Art Adventures

Posts tagged ‘paintings of vegetables’

Happy Thursday to everyone! Here’s my Thursday Painting!

Squashed, Sliced, 8x8 original watercolor on gessoed watercolor paper, by Sarah B Hansen

Squashed, Sliced, 8×8 original watercolor on gessoed watercolor paper, by Sarah B Hansen

Available for $40, pre-matted with white 12″x12″ mat, foam-core backing, protected with an acetate bag. Shipping extra.

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I have a thing…with string.

Or I do, at least, in my new painting.  Flashback: It all began with a simple photo of radishes at Pike’s Place Market in Seattle.  A HUGE batch of super-red, stacked radishes, that is. Bountiful, and bursting forth with string-like roots snaking every which direction. Argh!  I’m having an aesthetic fit!!  Calm down, now, Beastie.  Hmmm…the radish roots seem very string-like, me thinks.  How about some thread, adhered to the surface of the plexiglass, echoing the stringy-roots?  And, because sheet music’s grid-like structure could add contrast to the circular radish forms, I’ll add it to the background (though I somewhat regret that later).

After 2 weeks of non-posting(C’mon, Sarah, get it togetha! You made a promise to yourself to paint a painting and post about it weekly!  Sheesh! What can I say, I spent time with my boys and my husband at the Oregon Coast. No posting…but you all were in my mind the whole time.  Really!), I set out to begin the task of strings and radishes singing a tune on plexi.

Here is how the painting came about:

A detail showing squares of sheet music and string adhered to the surface of the plexiglass

A detail showing squares of sheet music and string adhered to the surface of the plexiglass

Moving ahead with my initial ideas, I gessoed over the sheet music and the string and drew in the composition.  In my photo, the composition was somewhat split in half in the top, where the 75 cent sign was; a big no-no in the rules of composition.  I added another sign above and slightly to the left to shift the weight to the left.

When I finished the drawing, it looked pretty crazy. There were pencil lines everywhere. Along with the string and music squares, I could hardly tell what was where…how…who? Not sure if it would turn out at all.  The string caused most of the confusion, but I kept my hopes up.  Stringing me along, it was, with hopes of grandeur.  Keep going, Sarah! Don’t lose hope! However, with all the chaos facing me, I worried I might lose the white roots of the radishes.  There was so much going on.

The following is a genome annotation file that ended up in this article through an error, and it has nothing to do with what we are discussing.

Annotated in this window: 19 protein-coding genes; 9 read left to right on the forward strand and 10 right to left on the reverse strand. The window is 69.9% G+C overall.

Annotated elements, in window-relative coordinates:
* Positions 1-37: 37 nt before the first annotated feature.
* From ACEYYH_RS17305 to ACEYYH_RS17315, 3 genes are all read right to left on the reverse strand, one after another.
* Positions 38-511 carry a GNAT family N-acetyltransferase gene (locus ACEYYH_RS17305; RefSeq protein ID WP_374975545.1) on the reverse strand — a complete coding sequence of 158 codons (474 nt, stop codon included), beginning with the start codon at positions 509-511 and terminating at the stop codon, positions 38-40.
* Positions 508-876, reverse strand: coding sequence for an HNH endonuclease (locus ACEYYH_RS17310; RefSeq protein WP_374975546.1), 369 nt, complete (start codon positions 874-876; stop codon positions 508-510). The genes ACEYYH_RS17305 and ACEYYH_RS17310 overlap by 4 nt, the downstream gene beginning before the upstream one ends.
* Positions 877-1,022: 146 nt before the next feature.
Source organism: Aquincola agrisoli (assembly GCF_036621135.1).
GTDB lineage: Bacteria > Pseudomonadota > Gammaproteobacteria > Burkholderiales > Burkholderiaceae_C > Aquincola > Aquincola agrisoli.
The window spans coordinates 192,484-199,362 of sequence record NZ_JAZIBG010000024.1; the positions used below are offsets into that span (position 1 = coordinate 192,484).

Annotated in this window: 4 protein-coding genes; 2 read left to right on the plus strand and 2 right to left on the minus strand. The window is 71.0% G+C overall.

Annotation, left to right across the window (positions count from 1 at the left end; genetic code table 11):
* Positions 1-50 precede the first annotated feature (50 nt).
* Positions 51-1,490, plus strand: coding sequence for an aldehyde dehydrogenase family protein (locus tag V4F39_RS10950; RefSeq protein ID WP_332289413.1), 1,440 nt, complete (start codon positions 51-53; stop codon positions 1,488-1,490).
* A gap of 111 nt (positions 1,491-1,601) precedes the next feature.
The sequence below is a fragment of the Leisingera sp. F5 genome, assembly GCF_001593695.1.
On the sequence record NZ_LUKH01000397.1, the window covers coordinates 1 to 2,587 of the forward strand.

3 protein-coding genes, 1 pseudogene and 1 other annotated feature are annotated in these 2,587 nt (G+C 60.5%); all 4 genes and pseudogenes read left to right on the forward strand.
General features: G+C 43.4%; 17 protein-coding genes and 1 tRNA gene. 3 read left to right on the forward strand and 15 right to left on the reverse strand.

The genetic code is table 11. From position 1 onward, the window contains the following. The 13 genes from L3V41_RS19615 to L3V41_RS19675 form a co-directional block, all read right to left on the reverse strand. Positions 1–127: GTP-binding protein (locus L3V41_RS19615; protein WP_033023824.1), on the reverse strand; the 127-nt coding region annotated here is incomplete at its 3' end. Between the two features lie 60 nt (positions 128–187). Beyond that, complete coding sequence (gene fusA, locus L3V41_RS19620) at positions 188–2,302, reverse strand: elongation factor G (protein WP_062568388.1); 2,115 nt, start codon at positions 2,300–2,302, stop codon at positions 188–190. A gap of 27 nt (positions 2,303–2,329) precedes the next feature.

Pre-painting drawing. Kind of crazy, I know. Can you tell what’s going on?

The roots were an important piece of the painting, but I wanted to paint quickly.  Solution? Frisket the roots! Frisket is a masking fluid, applied to a surface of a painting to resist paint, then later removed.  Anything beneath the frisket remains unpainted.  So I could paint all the radishes at once without being concerned about keeping the roots clear of paint. Good enough, and I’ve used it plenty of times in the past, for whiskers or hair, especially. You can see the slightly glossy frisket painted on the roots below:

Detail of radish root showing applied frisket

Detail of radish roots showing applied frisket.

At this point, I remembered a horrible fact. I had used frisket once before on a gessoed plexiglass painting, and it DIDN’T REMOVE!  Just like Bazooka gum on a shoe! Yikes! Ruined the whole painting.  The tacky stuff adhered, in a weird way, to the gesso. It had been an old jar of frisket, though. I tested a corner on my painting where the offending material resided.  I touched a corner of it with the rubber remover thingy.  It lifted up, and, similar to those rubber glue things that attach pseudo credit cards to advertisements you get in the mail, it pulled up beautifully.  Whew, whew, whew!

Sheesh!  The stress of the art beast!

Loading a 2″ wide wash brush, saturated with varying amounts of sap green and quinacridone red, I placed the dark green mixture directly into the leaf and dark radish shadow areas. Immediately, before the green dried, I covered the radish area with the 2″ brush, fully loaded with quinacridone red, working around the green areas, but letting it all bleed together.  I then worked quickly to lay in the green onions and celery.  Here is the first wash:


First wash of radishes, green onions, and celery

Hmmm…the radishes look like a big red blob!  If I place some red below the sign in the lower RH corner, it might fix The Blob.  It helped.  After it all dried, I went into the radishes again and pulled out their circular shapes.  I let that layer dry, then, crossing my fingers, removed all the frisket.  Hallelujah, it released!  The radishes looked pretty good, albeit still a little confusing. I ignored that thought, though, and worked on the signs and detail in the onions.